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UMD, Baltimore High School Students Explore Race and Urban Unrest Through Art
John T. Consoli
The vulture hunches menacingly over the room. Its outstretched wings, shaped by long black feathers and metal wiring, span more than five feet. Fixed atop its head is a security camera.
Its prey is the black youth of Baltimore, as this scavenger is a piece of art crafted by students to express their feelings about the police presence in the city, particularly during last spring’s unrest.
The vulture is just one part of a contemporary art exhibit by advanced graphic design students from the University of Maryland and high schoolers from the city’s Augusta Fells Savage Institute of Visual Arts.
“Youths have unique stories to articulate, but their message resonates with people of all generations,” says Audra Buck-Coleman, assistant professor of design. “Art can reach people in unexpected ways.”
She launched the project after watching media coverage of riots that followed Freddie Gray’s death. She says news outlets’ accounts focused almost exclusively on violence and destruction, which generalized the city’s youth population as criminals.
Producing the “BMORE Than the Story” exhibit, running through Aug. 28 at the Reginald F. Lewis Museum in Baltimore, gave the 25 Augusta Fells students an opportunity, she says, to “reclaim their narratives” by sharing their stories surrounding the city’s turmoil.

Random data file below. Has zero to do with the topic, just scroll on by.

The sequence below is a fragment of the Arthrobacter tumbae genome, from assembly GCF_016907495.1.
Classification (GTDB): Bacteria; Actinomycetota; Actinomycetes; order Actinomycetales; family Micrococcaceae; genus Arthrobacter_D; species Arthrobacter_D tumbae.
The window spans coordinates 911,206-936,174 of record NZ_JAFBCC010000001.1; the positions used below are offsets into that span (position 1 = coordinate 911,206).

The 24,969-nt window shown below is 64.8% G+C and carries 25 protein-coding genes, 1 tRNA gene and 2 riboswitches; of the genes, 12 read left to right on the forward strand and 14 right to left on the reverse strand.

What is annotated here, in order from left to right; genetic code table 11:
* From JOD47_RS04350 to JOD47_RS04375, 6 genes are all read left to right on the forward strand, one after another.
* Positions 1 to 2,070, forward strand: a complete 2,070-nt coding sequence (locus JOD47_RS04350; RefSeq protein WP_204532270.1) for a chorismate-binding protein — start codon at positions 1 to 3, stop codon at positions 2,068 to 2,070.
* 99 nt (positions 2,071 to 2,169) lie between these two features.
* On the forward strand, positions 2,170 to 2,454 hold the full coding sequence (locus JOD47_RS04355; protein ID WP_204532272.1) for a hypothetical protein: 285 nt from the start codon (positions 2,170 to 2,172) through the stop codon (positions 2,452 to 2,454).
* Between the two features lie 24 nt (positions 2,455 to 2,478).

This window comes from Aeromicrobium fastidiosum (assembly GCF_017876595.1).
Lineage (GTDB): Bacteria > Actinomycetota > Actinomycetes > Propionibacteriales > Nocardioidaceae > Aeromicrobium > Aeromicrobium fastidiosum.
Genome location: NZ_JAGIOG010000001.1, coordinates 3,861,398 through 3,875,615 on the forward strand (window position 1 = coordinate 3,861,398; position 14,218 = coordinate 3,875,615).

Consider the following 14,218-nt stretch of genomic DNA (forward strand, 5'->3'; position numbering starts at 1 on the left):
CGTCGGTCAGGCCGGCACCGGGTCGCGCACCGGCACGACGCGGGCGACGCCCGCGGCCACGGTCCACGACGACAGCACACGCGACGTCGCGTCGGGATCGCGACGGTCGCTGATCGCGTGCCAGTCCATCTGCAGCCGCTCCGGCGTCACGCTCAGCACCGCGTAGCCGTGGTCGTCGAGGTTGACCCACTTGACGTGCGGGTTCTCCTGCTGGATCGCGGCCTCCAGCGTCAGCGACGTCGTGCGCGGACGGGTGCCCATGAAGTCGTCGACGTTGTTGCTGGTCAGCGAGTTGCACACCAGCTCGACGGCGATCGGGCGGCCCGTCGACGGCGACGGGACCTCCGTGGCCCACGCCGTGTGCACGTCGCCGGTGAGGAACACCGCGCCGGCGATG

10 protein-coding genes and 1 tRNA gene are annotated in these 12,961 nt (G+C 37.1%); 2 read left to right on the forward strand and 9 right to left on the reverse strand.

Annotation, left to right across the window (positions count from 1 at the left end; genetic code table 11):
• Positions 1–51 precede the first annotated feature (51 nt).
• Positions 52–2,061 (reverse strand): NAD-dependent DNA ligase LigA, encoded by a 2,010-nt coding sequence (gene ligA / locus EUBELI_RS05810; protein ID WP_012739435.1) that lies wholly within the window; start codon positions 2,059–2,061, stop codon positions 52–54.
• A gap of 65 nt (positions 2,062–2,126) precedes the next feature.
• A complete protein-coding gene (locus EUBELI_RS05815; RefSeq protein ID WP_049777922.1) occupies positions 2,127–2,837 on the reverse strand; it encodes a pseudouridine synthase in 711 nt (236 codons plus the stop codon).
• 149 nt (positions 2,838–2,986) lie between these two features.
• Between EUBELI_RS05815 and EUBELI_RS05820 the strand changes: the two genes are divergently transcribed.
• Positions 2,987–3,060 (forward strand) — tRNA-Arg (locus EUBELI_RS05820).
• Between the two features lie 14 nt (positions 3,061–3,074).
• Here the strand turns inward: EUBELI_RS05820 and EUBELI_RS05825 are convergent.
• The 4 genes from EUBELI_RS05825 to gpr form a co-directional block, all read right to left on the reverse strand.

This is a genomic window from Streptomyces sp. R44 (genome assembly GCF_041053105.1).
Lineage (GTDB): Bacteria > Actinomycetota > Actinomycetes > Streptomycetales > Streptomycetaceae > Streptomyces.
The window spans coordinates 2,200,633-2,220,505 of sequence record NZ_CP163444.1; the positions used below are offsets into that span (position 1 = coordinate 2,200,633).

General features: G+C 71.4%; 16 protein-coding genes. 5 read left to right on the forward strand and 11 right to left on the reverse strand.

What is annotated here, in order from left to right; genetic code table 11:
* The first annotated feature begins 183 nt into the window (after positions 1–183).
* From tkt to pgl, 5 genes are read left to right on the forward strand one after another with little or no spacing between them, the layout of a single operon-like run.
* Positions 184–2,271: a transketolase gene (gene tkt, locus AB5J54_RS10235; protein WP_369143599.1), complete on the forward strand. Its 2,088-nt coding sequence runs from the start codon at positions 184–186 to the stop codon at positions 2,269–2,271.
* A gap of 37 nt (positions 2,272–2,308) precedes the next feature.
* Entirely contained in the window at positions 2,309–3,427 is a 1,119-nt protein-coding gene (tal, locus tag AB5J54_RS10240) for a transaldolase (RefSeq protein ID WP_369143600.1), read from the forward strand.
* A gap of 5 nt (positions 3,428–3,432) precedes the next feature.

Catania Nolan, a junior at Augusta Fells, helped create posters that show only quotes from city officials and news articles until placed under a black light. Then changes to the quotes appear, reflecting the students’ perspective.
“Our story is more than just what was in those news stories,” Nolan says. “Yet a lot of people think us kids don’t really understand what happened. But we were there. We saw it, lived it and went to school right in the middle of all of it.”
Other components of the exhibit include a wall of 1,300 names of those who, based on the students’ research of newspapers, crime reports and databases, died from police brutality in the city since 1960; a chalkboard asking, “Who are you? And who are you not?” to spark conversation among museum visitors; and videos of students dancing, rapping and sharing poetry about their experiences.
Genesis Henriquez ’16, creative director for UMD’s part of the project, says the exhibit humanizes abstract topics like race and class and allows high school students to discuss these hotbed issues in a constructive, artistic manner.
“I hope that people who come to the exhibit really understand where these students are coming from, and how it’s empowering them to speak up,” she says.
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